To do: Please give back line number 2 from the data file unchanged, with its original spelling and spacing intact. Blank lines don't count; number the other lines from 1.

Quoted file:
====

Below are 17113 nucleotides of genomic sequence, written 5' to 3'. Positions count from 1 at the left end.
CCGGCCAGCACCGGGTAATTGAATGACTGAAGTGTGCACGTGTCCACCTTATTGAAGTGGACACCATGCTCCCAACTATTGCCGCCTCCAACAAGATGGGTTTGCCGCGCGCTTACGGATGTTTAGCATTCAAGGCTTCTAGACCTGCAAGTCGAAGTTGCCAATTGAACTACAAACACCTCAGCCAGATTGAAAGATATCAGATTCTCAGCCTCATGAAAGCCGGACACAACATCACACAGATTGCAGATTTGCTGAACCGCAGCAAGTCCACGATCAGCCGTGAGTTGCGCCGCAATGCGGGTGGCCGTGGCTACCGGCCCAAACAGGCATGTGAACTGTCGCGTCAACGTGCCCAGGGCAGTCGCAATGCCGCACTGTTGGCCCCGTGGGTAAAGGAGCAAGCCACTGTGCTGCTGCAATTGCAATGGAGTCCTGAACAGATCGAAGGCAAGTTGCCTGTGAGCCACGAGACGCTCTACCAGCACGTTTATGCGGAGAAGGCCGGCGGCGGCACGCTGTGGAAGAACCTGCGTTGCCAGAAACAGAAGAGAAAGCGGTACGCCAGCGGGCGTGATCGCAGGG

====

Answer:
CCGGCCAGCACCGGGTAATTGAATGACTGAAGTGTGCACGTGTCCACCTTATTGAAGTGGACACCATGCTCCCAACTATTGCCGCCTCCAACAAGATGGGTTTGCCGCGCGCTTACGGATGTTTAGCATTCAAGGCTTCTAGACCTGCAAGTCGAAGTTGCCAATTGAACTACAAACACCTCAGCCAGATTGAAAGATATCAGATTCTCAGCCTCATGAAAGCCGGACACAACATCACACAGATTGCAGATTTGCTGAACCGCAGCAAGTCCACGATCAGCCGTGAGTTGCGCCGCAATGCGGGTGGCCGTGGCTACCGGCCCAAACAGGCATGTGAACTGTCGCGTCAACGTGCCCAGGGCAGTCGCAATGCCGCACTGTTGGCCCCGTGGGTAAAGGAGCAAGCCACTGTGCTGCTGCAATTGCAATGGAGTCCTGAACAGATCGAAGGCAAGTTGCCTGTGAGCCACGAGACGCTCTACCAGCACGTTTATGCGGAGAAGGCCGGCGGCGGCACGCTGTGGAAGAACCTGCGTTGCCAGAAACAGAAGAGAAAGCGGTACGCCAGCGGGCGTGATCGCAGGG